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An alternative to Kirkpatrick?

An alternative to Kirkpatrick?

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I've been asked by my company to review alternatives to the Kirkpatrick evaluation model. We've been using it for a number of years now and the general consenus seems to be that we should change how we evaluate training. I'm not convinced myself as I see this model as providing most of what we need - but I've agreed to review alternatives. Does anyone know of an evaluation model that can compete with Kirkpatrick? I appreciate that this question is much more comlicated than it may first appear as there are so mnany variables to consider, but I'm open to any advice.

thanks in advance for anyone who kindly responds.

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joy Wilson Spectrain Uk
By spectrain
11th Oct 2010 15:42


take a look at The success Case method: Robert Brinkerhoff, attached is a link to a useful article, i can also recommend the book.


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By packerley
11th Oct 2010 17:13

In his book "Evaluating the ROI from learning" he explains his 'value-based' model. What might appeal to you is that it is compared to / develops Kirkpatrick and is different - so could suite both your needs!

If you are wanting to go as far as ROI I can also send you a comparison of a number of models if you want to contact me at my email address.



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By Rus Slater
12th Oct 2010 12:44

Hi Henry

Whilst I hate to see anyone change something just because it has been used for a number of years (it just sounds too much like chasing the next big thing, or trying to be cutting edge, I did follow Joy's recommendation and look at the Success Case Method.  I really like it especially since it recognises that training isn't a standalone Magic Bullet.

Thanks Joy!


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By pauluk
13th Oct 2010 13:23

I suggest you explore the work of Kurt Kraiger who has a much more business-focussed & relevant approach to evaluation than the Kirkpatricj syuff.

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By patricktaggart
13th Oct 2010 14:19

Hi Henry

We developed and have been using an impact and evaluation process since 2005 that is called The Performance Improvement Cycle and you can get a white paper on it from our website in the information and downloads area. Also we have written about it in our book 'From the Happy sheet to the Bottom Line' that explains how it works via 8 leadership and coaching case studies. The process certainly works for our clients and Paul Kearns and Jack Phillips have both spoken positively about the process and the book. Hope this helps.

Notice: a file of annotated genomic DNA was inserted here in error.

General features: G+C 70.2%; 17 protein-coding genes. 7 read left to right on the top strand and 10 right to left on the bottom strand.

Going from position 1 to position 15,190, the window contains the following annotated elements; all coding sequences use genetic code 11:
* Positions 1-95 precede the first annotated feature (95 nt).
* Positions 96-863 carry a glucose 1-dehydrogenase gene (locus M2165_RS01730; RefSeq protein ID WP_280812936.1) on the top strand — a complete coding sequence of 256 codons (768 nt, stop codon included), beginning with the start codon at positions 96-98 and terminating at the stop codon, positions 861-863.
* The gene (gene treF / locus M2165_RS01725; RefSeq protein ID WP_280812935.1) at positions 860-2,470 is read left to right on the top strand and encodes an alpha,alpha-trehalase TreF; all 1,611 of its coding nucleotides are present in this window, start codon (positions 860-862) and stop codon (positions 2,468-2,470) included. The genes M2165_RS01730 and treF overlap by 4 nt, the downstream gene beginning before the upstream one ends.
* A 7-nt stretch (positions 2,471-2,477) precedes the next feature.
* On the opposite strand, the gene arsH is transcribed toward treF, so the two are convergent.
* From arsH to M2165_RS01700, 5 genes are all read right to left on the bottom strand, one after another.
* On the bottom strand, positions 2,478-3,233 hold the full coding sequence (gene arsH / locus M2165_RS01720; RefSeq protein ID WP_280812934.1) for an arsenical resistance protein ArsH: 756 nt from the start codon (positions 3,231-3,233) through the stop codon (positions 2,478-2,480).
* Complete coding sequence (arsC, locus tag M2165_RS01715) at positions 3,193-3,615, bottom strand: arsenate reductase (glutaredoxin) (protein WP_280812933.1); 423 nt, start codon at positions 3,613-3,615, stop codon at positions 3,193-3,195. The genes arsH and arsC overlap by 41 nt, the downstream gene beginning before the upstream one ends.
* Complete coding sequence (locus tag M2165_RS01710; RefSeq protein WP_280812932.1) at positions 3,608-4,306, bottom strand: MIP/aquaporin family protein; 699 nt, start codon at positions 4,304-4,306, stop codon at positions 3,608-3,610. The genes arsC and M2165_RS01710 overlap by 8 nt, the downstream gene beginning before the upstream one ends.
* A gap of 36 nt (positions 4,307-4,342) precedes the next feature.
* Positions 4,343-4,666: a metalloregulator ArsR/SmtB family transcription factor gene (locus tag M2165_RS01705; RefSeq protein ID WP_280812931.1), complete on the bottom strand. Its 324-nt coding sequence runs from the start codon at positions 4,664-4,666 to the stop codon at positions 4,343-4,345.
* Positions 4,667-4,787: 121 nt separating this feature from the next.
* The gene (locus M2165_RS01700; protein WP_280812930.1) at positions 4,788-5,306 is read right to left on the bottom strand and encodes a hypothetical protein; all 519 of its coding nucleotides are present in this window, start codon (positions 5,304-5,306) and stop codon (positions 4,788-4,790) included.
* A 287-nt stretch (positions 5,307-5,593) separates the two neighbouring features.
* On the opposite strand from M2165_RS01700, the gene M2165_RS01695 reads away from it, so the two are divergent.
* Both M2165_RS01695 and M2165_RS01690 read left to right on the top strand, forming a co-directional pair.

Regards and happy researching 


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14th Oct 2010 13:13

Thank you all for responding.


To Joy and Paul particulalry, I will be pursuing your recommendations.


Thanks again.

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By GrahamO'Connell
15th Oct 2010 13:45


Kirkpatrick's model has strengths and weaknesses like most others. It has stood the test of time because of its straightforward logic but maybe other approaches are better at picking up issues like learning transfer, return on expectations, assessing quality, social impact and the like.

There are plenty of options to choose from both new and old that you might want to check out: CIRO (Kaufman), CIPP (Stufflebeam), IPO (Bushnell), TOTEM, PERT, 'Theory of Change', Scriven's Goal Free, Eisner's connoisseurship, Hamblin, Rae, Phillips, Newby, Kearns (& Miller), CIPD....and more.

The business orientation in me favours Kearns, the pragmatist in me likes the success case method, my systems thinking head is attracted to the 'Theory of Change' approach, but ultimately I have my own take on it (see Hope you find something that resonates with your context and business needs as well as your personal preferences.

And for a review of the CMI 7 stage checklist see:

Hope that helps

Graham O'Connell

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